Uncovering hidden genetic variation in photosynthesis of field-grown maize under ozone pollution

Nicole E. Choquette, Funda Ogut, Timothy M. Wertin, Christopher M. Montes, Crystal A. Sorgini, Alison M. Morse, Patrick J. Brown, Andrew D. B. Leakey, Lauren M. Mcintyre, Elizabeth A. Ainsworth

Research output: Contribution to journalArticlepeer-review


Ozone is the most damaging air pollutant to crops, currently reducing Midwest US maize production by up to 10%, yet there has been very little effort to adapt germplasm for ozone tolerance. Ozone enters plants through stomata, reacts to form reactive oxygen species in the apoplast and ultimately decreases photosynthetic C gain. In this study, 10 diverse inbred parents were crossed in a half-diallel design to create 45 F1 hybrids, which were tested for ozone response in the field using free air concentration enrichment (FACE). Ozone stress increased the heritability of photosynthetic traits and altered genetic correlations among traits. Hybrids from parents Hp301 and NC338 showed greater sensitivity to ozone stress, and disrupted relationships among photosynthetic traits. The physiological responses underlying sensitivity to ozone differed in hybrids from the two parents, suggesting multiple mechanisms of response to oxidative stress. FACE technology was essential to this evaluation because genetic variation in photosynthesis under elevated ozone was not predictable based on performance at ambient ozone. These findings suggest that selection under elevated ozone is needed to identify deleterious alleles in the world's largest commodity crop.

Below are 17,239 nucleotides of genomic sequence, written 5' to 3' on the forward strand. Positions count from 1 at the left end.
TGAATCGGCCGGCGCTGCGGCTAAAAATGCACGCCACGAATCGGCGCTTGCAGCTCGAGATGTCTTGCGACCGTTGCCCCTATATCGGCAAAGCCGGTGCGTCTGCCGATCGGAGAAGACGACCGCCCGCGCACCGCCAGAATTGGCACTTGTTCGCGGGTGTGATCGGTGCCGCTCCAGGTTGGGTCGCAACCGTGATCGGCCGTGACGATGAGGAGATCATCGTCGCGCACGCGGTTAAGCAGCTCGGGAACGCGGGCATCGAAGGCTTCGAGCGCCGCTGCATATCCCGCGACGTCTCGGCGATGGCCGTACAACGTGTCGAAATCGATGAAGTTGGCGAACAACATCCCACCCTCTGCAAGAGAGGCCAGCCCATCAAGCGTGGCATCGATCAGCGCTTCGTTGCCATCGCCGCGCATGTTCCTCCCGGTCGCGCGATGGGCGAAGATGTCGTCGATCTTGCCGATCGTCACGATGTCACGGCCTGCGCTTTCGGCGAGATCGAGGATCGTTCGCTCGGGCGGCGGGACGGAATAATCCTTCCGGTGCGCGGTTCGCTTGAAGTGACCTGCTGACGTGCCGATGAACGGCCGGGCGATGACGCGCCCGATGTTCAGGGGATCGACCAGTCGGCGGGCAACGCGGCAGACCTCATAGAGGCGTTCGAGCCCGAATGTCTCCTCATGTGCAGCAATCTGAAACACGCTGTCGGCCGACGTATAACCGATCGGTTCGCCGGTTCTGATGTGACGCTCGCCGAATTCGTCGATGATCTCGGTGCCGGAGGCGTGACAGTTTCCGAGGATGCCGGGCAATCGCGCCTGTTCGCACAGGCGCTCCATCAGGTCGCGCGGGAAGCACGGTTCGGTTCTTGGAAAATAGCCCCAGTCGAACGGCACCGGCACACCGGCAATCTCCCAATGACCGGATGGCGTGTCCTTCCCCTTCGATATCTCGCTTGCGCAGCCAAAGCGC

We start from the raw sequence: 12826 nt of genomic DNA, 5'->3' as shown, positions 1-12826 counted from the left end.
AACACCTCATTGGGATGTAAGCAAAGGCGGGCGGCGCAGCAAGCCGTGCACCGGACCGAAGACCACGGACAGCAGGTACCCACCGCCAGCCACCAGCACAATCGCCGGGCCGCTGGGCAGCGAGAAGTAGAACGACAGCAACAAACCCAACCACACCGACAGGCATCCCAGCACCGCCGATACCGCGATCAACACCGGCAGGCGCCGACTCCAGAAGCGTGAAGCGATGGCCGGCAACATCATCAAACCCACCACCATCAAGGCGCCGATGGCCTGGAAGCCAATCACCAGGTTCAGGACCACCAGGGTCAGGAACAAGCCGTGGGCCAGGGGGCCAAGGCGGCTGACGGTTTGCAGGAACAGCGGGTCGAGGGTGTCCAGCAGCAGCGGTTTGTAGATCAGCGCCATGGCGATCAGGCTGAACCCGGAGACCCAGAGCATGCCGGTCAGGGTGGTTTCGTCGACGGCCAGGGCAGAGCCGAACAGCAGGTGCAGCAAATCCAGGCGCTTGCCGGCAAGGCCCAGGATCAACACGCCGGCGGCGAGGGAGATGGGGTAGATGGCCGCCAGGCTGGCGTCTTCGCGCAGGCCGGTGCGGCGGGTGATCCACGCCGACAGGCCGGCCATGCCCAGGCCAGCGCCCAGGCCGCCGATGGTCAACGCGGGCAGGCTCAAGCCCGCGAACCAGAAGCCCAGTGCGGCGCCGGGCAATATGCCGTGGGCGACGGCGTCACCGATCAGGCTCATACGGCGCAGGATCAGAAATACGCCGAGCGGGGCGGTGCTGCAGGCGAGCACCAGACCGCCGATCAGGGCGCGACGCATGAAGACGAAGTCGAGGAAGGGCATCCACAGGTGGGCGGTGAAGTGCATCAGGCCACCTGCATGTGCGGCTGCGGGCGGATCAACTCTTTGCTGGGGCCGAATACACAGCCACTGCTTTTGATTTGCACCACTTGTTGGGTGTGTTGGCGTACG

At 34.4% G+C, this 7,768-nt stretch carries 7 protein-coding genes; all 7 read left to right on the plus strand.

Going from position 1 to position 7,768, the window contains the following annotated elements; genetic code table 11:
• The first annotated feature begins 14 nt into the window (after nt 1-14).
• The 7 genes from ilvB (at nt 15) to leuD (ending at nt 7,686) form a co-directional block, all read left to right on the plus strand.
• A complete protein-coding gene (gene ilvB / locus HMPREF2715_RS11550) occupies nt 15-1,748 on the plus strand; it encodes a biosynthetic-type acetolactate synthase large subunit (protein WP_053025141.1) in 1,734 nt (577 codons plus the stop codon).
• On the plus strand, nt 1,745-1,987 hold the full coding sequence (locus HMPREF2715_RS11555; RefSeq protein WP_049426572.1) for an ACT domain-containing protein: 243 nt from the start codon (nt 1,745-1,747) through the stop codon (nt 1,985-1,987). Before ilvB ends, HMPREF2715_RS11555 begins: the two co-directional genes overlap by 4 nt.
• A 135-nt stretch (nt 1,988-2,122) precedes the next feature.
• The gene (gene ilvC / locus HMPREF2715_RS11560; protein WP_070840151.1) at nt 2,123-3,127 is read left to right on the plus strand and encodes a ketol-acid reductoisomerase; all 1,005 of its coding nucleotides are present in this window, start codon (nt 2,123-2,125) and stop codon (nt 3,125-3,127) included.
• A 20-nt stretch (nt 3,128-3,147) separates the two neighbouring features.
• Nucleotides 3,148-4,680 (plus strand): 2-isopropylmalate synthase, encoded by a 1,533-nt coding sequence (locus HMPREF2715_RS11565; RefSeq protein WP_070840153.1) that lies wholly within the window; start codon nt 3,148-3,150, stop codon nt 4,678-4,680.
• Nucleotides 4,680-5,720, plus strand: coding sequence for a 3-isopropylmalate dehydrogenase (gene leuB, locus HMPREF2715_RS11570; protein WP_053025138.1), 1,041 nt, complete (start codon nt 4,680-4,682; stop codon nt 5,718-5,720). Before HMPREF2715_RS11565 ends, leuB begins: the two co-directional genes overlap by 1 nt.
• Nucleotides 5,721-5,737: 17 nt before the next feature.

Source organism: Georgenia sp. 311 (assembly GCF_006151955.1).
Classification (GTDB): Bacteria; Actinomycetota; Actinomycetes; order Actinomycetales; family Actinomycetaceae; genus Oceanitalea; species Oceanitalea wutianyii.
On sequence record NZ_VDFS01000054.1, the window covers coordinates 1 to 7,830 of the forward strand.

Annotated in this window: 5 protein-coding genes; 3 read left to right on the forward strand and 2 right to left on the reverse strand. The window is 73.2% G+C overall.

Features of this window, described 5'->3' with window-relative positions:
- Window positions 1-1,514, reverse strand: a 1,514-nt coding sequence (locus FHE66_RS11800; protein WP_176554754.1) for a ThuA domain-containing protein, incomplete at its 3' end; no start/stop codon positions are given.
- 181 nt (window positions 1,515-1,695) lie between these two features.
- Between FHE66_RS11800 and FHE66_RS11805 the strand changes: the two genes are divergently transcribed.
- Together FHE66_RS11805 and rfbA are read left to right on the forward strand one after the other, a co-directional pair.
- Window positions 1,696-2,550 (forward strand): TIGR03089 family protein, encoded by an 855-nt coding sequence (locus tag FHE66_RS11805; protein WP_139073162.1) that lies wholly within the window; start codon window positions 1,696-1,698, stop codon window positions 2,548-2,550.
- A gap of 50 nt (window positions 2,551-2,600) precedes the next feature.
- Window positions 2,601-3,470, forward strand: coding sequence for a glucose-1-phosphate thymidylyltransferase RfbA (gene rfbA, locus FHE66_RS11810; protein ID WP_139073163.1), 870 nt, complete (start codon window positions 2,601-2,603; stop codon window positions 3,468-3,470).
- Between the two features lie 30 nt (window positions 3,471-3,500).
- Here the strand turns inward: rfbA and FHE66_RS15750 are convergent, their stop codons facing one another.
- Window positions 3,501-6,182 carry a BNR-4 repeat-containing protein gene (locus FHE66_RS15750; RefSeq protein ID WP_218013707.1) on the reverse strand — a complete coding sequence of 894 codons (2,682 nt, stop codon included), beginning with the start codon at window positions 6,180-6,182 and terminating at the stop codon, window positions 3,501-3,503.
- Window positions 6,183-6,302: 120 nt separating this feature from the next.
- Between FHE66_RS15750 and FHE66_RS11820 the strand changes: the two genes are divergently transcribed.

Original languageEnglish (US)
Pages (from-to)4327-4338
Number of pages12
JournalGlobal change biology
Issue number12
StatePublished - Dec 1 2019


  • air pollution
  • FACE
  • global climate change
  • heritability
  • maize
  • ozone (O3)
  • Photosynthesis

ASJC Scopus subject areas

  • Global and Planetary Change
  • Environmental Chemistry
  • Ecology
  • General Environmental Science


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